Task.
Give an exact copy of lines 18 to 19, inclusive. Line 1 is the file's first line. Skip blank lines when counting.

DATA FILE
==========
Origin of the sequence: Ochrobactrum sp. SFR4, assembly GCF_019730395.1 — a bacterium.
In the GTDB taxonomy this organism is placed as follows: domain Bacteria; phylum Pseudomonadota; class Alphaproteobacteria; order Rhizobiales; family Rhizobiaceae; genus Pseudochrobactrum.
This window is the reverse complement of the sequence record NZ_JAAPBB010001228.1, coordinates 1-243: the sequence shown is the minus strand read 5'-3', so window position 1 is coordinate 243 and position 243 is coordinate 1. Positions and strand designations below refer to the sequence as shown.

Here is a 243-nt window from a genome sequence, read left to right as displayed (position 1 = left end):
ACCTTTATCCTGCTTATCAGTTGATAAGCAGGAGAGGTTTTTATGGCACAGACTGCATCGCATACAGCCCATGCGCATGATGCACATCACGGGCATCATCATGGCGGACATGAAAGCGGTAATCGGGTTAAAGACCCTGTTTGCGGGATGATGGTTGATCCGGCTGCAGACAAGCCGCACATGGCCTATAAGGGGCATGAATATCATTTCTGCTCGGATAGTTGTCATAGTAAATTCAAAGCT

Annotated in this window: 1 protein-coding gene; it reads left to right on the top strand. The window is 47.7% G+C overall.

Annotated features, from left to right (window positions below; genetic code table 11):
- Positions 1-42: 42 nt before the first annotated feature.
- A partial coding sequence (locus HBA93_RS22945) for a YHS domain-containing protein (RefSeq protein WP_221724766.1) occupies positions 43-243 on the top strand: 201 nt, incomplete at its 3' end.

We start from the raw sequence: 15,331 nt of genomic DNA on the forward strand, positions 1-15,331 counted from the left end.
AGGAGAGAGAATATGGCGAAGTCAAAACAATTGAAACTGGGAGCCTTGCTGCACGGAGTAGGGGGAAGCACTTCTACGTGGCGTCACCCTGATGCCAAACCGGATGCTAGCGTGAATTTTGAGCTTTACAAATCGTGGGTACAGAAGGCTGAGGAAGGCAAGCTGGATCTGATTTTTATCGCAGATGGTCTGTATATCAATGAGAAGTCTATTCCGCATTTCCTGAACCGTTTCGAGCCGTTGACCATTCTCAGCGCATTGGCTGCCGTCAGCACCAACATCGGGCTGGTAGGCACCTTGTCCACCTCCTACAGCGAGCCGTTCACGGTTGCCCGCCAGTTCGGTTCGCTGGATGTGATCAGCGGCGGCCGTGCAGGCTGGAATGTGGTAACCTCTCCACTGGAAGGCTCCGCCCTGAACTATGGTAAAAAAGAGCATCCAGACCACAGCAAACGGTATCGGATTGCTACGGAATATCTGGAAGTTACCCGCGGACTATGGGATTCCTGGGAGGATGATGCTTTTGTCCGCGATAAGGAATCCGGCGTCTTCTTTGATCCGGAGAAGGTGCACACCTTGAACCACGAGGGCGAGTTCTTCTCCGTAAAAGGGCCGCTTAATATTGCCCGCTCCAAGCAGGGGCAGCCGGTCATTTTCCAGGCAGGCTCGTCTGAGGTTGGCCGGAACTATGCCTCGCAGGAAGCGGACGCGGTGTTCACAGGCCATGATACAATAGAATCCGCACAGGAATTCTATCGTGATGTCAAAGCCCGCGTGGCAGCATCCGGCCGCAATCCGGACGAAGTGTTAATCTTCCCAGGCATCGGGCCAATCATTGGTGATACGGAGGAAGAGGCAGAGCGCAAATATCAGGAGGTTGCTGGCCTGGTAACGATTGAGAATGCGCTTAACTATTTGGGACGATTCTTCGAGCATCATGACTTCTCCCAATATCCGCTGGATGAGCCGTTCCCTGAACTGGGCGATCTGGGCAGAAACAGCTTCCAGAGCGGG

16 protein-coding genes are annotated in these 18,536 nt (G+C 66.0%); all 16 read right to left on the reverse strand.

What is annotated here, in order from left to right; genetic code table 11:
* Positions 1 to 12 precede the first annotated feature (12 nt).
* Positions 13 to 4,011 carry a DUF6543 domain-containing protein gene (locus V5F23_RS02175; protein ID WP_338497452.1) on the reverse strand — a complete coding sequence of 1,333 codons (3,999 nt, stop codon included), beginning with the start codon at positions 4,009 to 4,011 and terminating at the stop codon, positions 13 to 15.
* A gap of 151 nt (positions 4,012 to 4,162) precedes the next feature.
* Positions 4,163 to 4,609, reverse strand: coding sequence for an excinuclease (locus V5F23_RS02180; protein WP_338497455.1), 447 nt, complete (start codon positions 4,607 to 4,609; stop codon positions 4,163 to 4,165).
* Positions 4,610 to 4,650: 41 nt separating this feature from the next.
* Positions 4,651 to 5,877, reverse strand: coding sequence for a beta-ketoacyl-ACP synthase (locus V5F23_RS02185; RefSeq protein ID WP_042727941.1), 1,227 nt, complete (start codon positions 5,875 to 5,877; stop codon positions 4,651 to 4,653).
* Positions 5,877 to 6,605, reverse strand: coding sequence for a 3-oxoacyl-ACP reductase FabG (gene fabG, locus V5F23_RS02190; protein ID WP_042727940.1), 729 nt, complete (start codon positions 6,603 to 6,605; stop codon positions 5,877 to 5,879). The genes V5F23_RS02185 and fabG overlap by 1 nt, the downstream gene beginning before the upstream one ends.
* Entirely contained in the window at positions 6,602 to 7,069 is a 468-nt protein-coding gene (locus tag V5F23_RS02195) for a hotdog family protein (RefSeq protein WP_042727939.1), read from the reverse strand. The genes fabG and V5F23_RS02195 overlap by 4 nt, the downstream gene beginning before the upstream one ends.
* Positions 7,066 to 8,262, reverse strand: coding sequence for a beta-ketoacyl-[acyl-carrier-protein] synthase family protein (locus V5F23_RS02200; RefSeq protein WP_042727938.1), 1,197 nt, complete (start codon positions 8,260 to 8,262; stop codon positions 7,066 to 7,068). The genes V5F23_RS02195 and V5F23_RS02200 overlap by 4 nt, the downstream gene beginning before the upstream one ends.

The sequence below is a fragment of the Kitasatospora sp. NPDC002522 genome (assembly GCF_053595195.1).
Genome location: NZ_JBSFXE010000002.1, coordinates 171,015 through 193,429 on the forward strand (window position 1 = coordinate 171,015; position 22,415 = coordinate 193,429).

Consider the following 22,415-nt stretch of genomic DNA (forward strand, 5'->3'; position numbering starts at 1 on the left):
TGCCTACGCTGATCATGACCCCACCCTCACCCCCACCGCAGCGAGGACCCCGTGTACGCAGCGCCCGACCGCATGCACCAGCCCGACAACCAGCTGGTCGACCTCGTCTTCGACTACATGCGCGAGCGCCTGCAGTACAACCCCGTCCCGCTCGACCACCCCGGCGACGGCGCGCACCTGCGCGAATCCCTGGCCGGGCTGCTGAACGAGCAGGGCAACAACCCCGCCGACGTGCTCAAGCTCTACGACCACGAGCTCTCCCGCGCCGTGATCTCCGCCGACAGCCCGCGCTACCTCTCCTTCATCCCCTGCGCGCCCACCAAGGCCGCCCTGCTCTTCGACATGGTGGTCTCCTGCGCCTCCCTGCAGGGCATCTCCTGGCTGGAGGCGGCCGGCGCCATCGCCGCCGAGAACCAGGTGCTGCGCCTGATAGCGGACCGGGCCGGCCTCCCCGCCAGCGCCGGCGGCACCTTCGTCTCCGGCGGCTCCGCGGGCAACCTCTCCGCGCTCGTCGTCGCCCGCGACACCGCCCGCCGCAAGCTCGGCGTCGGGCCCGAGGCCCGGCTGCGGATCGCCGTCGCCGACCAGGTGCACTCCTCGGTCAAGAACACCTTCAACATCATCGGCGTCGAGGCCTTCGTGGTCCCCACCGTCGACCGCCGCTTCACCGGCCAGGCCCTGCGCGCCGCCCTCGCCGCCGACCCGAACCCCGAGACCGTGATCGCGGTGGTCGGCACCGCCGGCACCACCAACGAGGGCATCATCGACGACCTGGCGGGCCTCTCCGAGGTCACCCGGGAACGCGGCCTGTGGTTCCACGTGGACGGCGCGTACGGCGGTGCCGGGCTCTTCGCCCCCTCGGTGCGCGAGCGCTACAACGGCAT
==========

* Positions 4,610 to 4,650: 41 nt separating this feature from the next.
* Positions 4,651 to 5,877, reverse strand: coding sequence for a beta-ketoacyl-ACP synthase (locus V5F23_RS02185; RefSeq protein ID WP_042727941.1), 1,227 nt, complete (start codon positions 5,875 to 5,877; stop codon positions 4,651 to 4,653).